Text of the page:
Assault on the Capitol: what happened to the followers of QAnon a year after the attack on the headquarters of the United States Congress


A year ago, on January 6, 2021, supporters of then-US President Donald Trump stormed the Capitol in Washington.

Many of them were believers in the conspiracy theory QAnon, who viewed Trump as the hero who would defeat the Satan-worshiping global elites.

In spite of lack of evidence and the fact that QAnon’s predictions have not come true, millions of Americans continue to believe in these macabre stories.

It was an idyllic afternoon on the long beach that laps the California coast. A school of dolphins meandered past, and families ate sandwiches on the sand as they went in and out of the water.

He had come here to meet Kim, who had gotten out of her car for a walk with her giant poodle, Travis, restless after two hours in Los Angeles traffic.

Kim has blonde hair and a warm smile. She used to be a professional boxer but took a dog grooming course after lose an eye being attacked by a stalker.

Travis, a graceful pet, is his best friend, guide, and model. Today her hair was trimmed in a mohawk style, dyed purple, along her back.

As we walk along the beach, Kim and I mostly talk about dogs and breeds. Then Kim stops abruptly in front of a garbage can.

“Look,” he said, pointing wildly with one hand and tugging on Travis’s leash with the other, “they put him in our faces.”

It was a cartoon of children playing in the sand asking people not to litter.

Kim Carpentier and Travis
BBC
Kim Carpentier remains a strong believer in QAnon.

By “they” he refers to the so-called global clique that QAnon supporters say they control our politics, our media and carry out all kinds of heinous crimessuch as trafficking in children for satanic rituals.

Kim Carpentier is a strong supporter of this theory.

That global clique puts up posters everywhere, Kim says, like the one he just saw on the garbage can.

One year after the assault on the Capitol

I was in the United States investigating where the QAnon conspiracy is now, a year after it was part of the attack on the Capitol.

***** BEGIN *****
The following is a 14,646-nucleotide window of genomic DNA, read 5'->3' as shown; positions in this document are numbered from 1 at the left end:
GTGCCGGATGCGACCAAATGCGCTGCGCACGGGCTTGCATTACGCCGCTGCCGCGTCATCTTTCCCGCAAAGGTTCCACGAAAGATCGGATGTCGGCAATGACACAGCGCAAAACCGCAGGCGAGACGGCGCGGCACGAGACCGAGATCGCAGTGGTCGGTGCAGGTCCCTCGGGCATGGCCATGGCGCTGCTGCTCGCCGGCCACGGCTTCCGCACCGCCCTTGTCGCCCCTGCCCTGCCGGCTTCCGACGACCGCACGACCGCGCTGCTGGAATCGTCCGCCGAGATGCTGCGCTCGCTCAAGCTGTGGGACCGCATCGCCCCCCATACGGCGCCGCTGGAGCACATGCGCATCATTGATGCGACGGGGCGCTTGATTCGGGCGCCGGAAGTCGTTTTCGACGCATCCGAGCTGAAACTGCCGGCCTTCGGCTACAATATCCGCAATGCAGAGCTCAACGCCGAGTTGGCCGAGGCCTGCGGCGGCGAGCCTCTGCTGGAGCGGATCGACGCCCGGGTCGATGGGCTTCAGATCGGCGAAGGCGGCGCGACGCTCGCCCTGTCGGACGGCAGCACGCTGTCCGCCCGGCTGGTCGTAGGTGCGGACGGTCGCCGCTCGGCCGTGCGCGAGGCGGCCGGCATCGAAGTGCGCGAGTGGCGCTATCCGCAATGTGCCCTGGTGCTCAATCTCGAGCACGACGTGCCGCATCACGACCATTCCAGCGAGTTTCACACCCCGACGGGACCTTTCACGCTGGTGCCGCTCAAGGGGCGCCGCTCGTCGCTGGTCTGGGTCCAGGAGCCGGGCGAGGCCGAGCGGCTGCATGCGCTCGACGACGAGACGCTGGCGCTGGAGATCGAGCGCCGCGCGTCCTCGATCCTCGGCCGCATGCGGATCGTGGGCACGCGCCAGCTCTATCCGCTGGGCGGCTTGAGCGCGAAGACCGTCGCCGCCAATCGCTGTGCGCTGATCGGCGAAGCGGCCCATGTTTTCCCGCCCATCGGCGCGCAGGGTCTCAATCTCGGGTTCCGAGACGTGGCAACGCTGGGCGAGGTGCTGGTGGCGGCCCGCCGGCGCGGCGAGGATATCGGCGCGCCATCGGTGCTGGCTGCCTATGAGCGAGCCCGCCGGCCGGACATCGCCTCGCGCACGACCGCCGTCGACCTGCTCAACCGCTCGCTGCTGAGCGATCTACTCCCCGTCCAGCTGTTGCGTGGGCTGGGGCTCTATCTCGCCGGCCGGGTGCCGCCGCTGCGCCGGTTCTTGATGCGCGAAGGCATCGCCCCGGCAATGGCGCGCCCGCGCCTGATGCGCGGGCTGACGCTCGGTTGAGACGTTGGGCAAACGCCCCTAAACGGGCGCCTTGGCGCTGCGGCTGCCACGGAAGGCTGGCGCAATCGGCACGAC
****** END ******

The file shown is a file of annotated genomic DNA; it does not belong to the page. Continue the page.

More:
In 2017, self-described Qs began posting anonymous messages with clues about this conspiracy.

Q claimed to have high-level security clearance in the United States government and insider track on the fight of a small number of military and intelligence officers against the elite.

Donald Trump, according to Q, was at the center of this fight against evil. No one knows for sure who Q is, or if it was a joke or experiment.

Of what there is no doubt is that millions of people have been captivated for this message.

A poll by the Ipsos Mori organization, to which the BBC had exclusive access, found that 7% of Americans believe that an elite group of Satan-worshipers running a child sex ring is trying to control the politics and media of the United States. country communication.

Illustration showing Hillary Clinton, Barack Obama and Joe Biden against Donald Trump.
BBC

The percentage of believers in this theory has decreased from last year. So a similar poll put it at 17%.

Yet nearly one in three Americans say they don’t know whether it’s true or not.

“Many people were supposed to be arrested”

In 2020 I reported on the rapid rise of QAnon during the pandemic. Back then I met Nick Nittoli, a longtime hip-hop musician and producer and a longtime conspiracy theorist.

QAnon was just the latest conspiracy he had tackled. Told me that believed the pandemic was a hoax and that it was a plot by the elite to control us.

When I traveled to the United States last November I met Nick again and it seemed that something had changed.